To read the full abstract: Mod Rheumatol. 2019 May; 29 (3):447
In recent years, attention has been increasing on the ovarian reserve in juvenile rheumatic diseases (14). Premature ovarian failure is described in 3.57.5% of juvenile idiopathic arthritis (JIA) patients, mainly in older subjects (mean age 35 years) and in patients treated with chlorambucil for amyloidosis (56). This cross-sectional study analyzed ovarian function during the early follicular phase in 28 post-pubertal JIA patients (mean age 22.6 years) and 28 healthy age-matched controls. A higher median menarche age, a lower median AMH levels with higher LH and estradiol levels were observed in JIA patients, without any correlation with current age, disease duration, number of active/limited joints, inflammation markers, cumulative glucocorticoid and methotrexate doses. These results suggest a precocious impairment of ovarian reserve, not associated with hypothalamic pituitary gonadal axis dysfunction. This impairment appears to be related to disease activity, rather than to its treatment, and an early and progressive ovarian damage due to autoimmune mechanisms is hypothesized.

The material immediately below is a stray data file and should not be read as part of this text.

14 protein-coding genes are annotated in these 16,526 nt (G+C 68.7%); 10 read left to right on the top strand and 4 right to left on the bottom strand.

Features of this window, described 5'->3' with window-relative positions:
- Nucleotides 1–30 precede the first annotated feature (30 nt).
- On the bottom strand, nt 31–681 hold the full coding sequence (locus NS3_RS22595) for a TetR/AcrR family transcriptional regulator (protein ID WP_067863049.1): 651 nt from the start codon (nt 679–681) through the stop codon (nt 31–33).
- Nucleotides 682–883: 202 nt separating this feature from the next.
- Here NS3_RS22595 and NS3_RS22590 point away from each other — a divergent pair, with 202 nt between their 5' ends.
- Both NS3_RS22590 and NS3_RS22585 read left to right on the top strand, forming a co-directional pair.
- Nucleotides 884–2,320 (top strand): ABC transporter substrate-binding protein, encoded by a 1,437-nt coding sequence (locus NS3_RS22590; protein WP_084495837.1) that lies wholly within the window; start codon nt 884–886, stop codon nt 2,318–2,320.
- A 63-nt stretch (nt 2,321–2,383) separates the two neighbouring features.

This chronic inflammatory disease occurs mainly in females during their early reproductive age, making the issue of ovarian reserve and future fertility particularly relevant and probably still underestimated. A strength of this study is the rigorous selection criteria of JIA patients and controls (<40 years, without gynecologic diseases and hypothalamic-pituitary-ovary axis dysfunction), however the small sample size is a limitation. The confirmation of impaired ovarian reserve and its impact in future fertility in JIA patients is an important aspect to be evaluated in larger, prospective studies.
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